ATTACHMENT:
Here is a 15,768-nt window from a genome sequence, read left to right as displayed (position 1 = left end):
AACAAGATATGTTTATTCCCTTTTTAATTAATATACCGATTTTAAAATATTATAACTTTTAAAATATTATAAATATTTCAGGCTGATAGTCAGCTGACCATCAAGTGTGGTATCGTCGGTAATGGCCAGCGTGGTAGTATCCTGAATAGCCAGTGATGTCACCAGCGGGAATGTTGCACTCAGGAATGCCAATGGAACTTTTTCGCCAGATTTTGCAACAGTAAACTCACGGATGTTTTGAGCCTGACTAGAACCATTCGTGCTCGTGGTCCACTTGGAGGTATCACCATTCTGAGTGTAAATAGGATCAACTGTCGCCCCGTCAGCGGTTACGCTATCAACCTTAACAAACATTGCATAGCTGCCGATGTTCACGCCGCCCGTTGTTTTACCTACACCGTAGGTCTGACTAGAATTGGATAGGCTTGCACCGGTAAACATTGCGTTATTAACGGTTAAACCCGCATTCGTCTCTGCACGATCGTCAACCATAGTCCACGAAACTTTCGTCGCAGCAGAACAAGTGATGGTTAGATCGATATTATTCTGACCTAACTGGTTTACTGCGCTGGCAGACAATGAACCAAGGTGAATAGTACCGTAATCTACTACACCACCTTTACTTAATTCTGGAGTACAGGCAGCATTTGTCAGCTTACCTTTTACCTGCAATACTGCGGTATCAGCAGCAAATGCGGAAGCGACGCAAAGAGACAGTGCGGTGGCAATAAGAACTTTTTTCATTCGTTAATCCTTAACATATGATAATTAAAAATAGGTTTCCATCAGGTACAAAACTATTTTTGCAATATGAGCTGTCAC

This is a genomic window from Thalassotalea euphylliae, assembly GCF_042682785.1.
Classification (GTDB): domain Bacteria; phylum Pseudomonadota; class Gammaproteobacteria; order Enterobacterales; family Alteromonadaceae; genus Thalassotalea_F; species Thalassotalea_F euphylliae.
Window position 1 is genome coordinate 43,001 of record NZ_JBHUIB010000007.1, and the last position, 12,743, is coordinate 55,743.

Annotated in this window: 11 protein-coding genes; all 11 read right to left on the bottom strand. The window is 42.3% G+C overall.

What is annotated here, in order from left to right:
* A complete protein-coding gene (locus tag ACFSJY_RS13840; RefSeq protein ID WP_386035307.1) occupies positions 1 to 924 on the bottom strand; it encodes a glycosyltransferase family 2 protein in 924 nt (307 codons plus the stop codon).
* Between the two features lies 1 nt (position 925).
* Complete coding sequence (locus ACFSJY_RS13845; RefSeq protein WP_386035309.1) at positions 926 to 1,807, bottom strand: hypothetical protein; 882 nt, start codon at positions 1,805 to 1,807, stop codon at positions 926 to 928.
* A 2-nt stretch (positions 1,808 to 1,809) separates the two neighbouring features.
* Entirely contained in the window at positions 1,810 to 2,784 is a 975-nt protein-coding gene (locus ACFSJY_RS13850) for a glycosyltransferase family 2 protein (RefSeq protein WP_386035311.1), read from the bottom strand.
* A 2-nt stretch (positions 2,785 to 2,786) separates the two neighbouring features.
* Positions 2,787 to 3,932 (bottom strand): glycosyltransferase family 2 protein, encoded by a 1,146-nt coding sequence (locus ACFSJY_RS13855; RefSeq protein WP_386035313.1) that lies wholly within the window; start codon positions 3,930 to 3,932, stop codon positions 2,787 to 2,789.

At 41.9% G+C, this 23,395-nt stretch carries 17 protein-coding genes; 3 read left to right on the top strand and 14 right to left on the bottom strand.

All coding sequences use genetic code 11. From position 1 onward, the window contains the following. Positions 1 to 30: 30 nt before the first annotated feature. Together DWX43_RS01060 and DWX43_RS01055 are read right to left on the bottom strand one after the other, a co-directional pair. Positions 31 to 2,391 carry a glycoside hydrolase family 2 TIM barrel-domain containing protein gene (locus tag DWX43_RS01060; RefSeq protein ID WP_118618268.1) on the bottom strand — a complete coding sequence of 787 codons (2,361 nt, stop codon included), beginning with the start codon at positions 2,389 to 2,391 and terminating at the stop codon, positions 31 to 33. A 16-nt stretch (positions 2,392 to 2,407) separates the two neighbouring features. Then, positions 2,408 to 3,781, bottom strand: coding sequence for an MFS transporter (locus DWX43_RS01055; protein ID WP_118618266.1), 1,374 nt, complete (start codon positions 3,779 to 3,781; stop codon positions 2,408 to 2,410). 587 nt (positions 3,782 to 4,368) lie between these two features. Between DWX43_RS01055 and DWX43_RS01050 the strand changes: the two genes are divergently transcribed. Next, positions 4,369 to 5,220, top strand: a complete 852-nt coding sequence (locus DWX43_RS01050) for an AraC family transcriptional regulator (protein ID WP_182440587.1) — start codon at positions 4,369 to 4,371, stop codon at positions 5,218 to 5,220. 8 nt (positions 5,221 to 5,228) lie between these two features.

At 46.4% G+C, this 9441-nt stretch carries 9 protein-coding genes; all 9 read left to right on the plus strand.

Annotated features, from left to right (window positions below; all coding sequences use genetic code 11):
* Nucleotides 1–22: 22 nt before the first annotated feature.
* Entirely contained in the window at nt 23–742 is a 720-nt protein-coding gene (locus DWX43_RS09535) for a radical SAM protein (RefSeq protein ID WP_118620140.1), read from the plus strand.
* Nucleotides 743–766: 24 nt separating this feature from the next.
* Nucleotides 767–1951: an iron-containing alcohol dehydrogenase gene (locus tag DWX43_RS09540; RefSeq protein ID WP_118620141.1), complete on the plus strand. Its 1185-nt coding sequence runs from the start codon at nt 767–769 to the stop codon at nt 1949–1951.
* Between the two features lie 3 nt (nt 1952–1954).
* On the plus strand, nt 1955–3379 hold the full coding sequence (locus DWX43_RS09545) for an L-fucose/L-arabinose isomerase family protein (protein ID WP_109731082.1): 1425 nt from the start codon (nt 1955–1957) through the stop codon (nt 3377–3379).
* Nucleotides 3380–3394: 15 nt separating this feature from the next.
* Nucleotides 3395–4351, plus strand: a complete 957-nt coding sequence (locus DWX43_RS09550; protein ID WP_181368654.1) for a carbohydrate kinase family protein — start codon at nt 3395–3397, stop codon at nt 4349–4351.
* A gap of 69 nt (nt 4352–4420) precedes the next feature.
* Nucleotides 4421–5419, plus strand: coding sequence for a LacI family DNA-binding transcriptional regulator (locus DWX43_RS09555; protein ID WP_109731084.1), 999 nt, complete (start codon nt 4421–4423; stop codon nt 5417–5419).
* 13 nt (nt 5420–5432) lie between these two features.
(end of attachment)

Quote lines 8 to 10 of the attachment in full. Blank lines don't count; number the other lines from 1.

* A complete protein-coding gene (locus tag ACFSJY_RS13840; RefSeq protein ID WP_386035307.1) occupies positions 1 to 924 on the bottom strand; it encodes a glycosyltransferase family 2 protein in 924 nt (307 codons plus the stop codon).
* Between the two features lies 1 nt (position 925).
* Complete coding sequence (locus ACFSJY_RS13845; RefSeq protein WP_386035309.1) at positions 926 to 1,807, bottom strand: hypothetical protein; 882 nt, start codon at positions 1,805 to 1,807, stop codon at positions 926 to 928.